PMHNP and the DEA
PMHNP and the DEA
The drug enforcement administration (DEA) is an agency that is responsible for enforcing laws which prevent the distribution of illegal drugs within the United States. The duty of the DEA is to ensure that the federal law relating to the manufacturing, distribution, sale and the use of drugs are adhered to. The controlled substance act is one of the primary federal law on drugs under the DEA. This act regulates the manufacturing, distribution, importation, possession and the use of a particular drug. The role of the DEA is to investigate the operations of drugs within the United States as well as the operation of international drugs that likely to affect the US or infiltrate states. A psychiatric mental health nurse practitioner (PMHNP), has a responsibility of prescribing medications to their patients. Improper prescription to a patient by a PMHNP can harm the patient, and thus the DEA has to work together will the pmhnp to ensure the rules they have set aside have been followed. Therefore when prescribing and administering drugs to patients, the PMHNP have to understand their responsibilities at the federal level as well as the at the state level (Balestra, 2018).
For one to obtain a DEA number, they must get a license from the state they want to practice, and once it is active, the practitioner proceeds in to apply for the DEA number online. There are six sections that one is supposed to complete during the online application (Phoenix, Hurd, & Chapman, 2016). These sections are:
a) Fill in personal information.
b) Fill in their business activity as well as the information on drugs schedule.
c) Give License information.
d) Give background data on the controlled substances.
e) Make the necessary payment.
f) Review the information they have given to ensure it is correct.
In California, there some specific requirement required by this state for practitioners to prescribe controlled drugs. These laws are meant to promote safe prescribing practices across California. According to the California federal law prescribers are supposed to search for client's health data before they prescribe drugs to a patient for the first time from California's Controlled Substance Utilization Review and Evaluation System (CURES). They are also supposed to check the prescription drug monitoring program (PDMP) at least once within four months for those patients on a long term treatment basis. Practitioners are also required to inquire from the ( PDMP) before they prescribe the controlled substances or opioids to any patient. This electronic database system enables a practitioner access any information about a patient that may be relevant before they can prescribe them (Greene, & Yellowlees, 2014).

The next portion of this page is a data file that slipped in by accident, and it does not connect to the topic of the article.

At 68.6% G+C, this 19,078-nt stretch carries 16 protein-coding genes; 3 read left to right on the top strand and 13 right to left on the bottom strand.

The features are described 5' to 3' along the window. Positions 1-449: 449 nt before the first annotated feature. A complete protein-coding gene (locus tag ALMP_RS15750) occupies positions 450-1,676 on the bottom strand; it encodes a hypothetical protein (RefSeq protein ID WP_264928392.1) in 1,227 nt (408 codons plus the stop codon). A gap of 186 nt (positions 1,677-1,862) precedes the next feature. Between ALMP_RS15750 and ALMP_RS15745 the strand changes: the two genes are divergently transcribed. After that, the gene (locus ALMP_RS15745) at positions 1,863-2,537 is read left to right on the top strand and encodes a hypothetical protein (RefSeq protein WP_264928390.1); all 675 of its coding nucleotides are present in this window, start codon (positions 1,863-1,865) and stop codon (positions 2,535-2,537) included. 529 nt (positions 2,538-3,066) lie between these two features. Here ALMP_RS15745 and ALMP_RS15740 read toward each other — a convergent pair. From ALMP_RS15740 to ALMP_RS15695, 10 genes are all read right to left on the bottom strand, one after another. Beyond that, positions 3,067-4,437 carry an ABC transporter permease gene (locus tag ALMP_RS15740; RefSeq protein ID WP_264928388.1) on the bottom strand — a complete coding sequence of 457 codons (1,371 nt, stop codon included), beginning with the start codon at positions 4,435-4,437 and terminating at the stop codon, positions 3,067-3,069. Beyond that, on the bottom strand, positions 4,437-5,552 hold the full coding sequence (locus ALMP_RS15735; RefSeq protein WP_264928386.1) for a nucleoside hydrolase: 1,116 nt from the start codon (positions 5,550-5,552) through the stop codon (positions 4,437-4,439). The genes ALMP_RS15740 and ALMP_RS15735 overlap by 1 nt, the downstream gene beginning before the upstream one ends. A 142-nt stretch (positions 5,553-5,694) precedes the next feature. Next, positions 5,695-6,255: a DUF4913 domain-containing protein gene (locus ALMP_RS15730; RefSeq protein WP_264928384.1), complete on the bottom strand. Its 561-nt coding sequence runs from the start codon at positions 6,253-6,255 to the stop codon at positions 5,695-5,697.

As a California pmhnp, before prescribing any drug one is supposed to search for the patient health data on the electronic database system to avoid the wrong prescription to the patient which may harm the patient. The pmhnp is also supposed to update their record system at least one within four months for the wrong longterm patient to ensure they are given the right prescription (Rosenberg, 2018).
The substances and chemicals used in making drugs are categorised into five categories or schedules depending on the medical use of the drug, or its potential risk to abuse. What determines the schedule of a drug is its abuse rate. Drugs in schedule 2 are those drugs that have a high probability of being abused and results in severe psychological dependence. Examples of drugs in this schedule are cocaine and oxycontin. Schedule 3 drugs are drugs with a low probability of creating psychological dependence among users. Examples are testosterone and steroids. Schedule 4 drugs are those drugs that have a low risk of dependence and a low probability of being abused. Examples of drugs in this schedule include tramadol, Valium and Ambien. The 5th schedule is those drugs with low possibility of abuse and dependence. They are under drugs in schedule 4. Motofen, Parepectolin and Lomotil are examples of drugs under this category (Hackett, 2016).
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5. Rosenberg, E. (2018). Interpretation of California's Marijuana Regulations after Proposition 64 and Pharmacy Practice Roles in Medical Marijuana Dispensing against Federal Enforcement Risks.
6. Tierney, M., Finnell, D. S., Naegle, M. A., LaBelle, C., and Gordon, A. J. (2015). Advanced practice nurses: Increasing access to opioid treatment by expanding the pool of qualified buprenorphine prescribers.